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Failed Bridgewater plant dumps sewage into Ottauquechee

Valley News Staff Writer
Published: 9/17/2021 8:21:16 PM
Modified: 9/17/2021 8:21:23 PM

BRIDGEWATER — A mechanical failure at the Bridgewater sewage treatment plant in August led to the release of 96,200 gallons of partially treated sewage into the Ottauquechee River as of Labor Day, state officials said Friday.

The Agency of Natural Resources sought an emergency enforcement order last week from the Environmental Division of Vermont Superior Court that would suspend all discharges, said Randy Miller, a litigation attorney with the agency. The town applied for an emergency pollution permit, whose approval is pending.

“This is an emergent situation, and the agency has this as one of its highest-priority issues,” Miller said.

Woodstock Fire and EMS officials warned about the issue in a Facebook post on Friday, saying, “Please avoid using the river until further testing is completed and the river is confirmed safe for use.”

The discharge was “gray water,” said Chris Hayes, who works for Simon Operation Services, which runs the Bridgewater facility. The waste had gone through some of the facility’s tanks, so it is not raw sewage, he said. However, Hayes said that the “disinfection rate” of the water is uncertain.

Since the “rotating biological contactor” failed in early August, Hayes has been coordinating vacuum trucks to pump out the waste and transport it to other facilities in the state. However, a series of “hiccups” — including scheduling haulers and finding facilities with enough capacity — has led to intermittent releases into the Ottauquechee River. There were no ongoing discharges, Hayes said. Hayes was able to overnight the part he needs, but the facility is not yet up and running and there could be further discharges if there are more problems with hauling the sewage to other facilities, he said.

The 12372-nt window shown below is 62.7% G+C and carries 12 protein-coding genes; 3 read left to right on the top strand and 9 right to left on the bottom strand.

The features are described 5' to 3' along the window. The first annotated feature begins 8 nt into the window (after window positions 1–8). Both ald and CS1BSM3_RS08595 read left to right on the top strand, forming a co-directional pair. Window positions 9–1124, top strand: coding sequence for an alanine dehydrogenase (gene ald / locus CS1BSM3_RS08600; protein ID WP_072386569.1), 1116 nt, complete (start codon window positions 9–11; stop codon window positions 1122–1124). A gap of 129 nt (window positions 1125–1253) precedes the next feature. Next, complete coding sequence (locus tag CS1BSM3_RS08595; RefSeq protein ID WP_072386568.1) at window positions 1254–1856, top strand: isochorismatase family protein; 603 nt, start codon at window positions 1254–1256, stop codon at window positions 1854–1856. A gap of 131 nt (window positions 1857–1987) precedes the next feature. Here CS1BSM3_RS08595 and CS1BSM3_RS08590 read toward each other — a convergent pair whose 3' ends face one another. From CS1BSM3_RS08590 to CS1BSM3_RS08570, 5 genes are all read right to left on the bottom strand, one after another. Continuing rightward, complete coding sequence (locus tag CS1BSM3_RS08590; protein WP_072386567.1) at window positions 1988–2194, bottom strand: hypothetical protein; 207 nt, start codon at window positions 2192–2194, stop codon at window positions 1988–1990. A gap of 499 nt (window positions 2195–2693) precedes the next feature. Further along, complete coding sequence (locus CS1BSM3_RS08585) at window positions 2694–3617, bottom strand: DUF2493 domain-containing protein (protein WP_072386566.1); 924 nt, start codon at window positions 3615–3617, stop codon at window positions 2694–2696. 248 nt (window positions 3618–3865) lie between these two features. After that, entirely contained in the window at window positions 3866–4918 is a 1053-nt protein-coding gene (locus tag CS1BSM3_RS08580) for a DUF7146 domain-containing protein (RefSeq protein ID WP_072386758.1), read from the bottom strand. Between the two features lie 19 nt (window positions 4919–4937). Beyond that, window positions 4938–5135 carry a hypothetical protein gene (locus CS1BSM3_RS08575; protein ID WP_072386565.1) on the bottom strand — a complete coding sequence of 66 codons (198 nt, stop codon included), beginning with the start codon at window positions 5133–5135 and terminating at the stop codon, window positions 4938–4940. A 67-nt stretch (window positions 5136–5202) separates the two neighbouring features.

Most of the facility’s equipment in Bridgewater dates from the 1970s and needs an upgrade, Hayes said. The town started a project to replace aging equipment, redo the town’s pump station and improve the facility’s inflow and infiltration system three years ago, but it only recently went through the bidding process.

The U.S. Department of Agriculture last year said it had authorized $789,000 in loans and grants to Bridgewater to upgrade the facility, which is located along the Ottauquechee River and is in Woodstock, just across the town line with Bridgewater. It serves about 69 connections along the Route 4 corridor, including the Bridgewater Mill.

Claire Potter is a Report for America corps member. She can be reached at or 603-727-3242.

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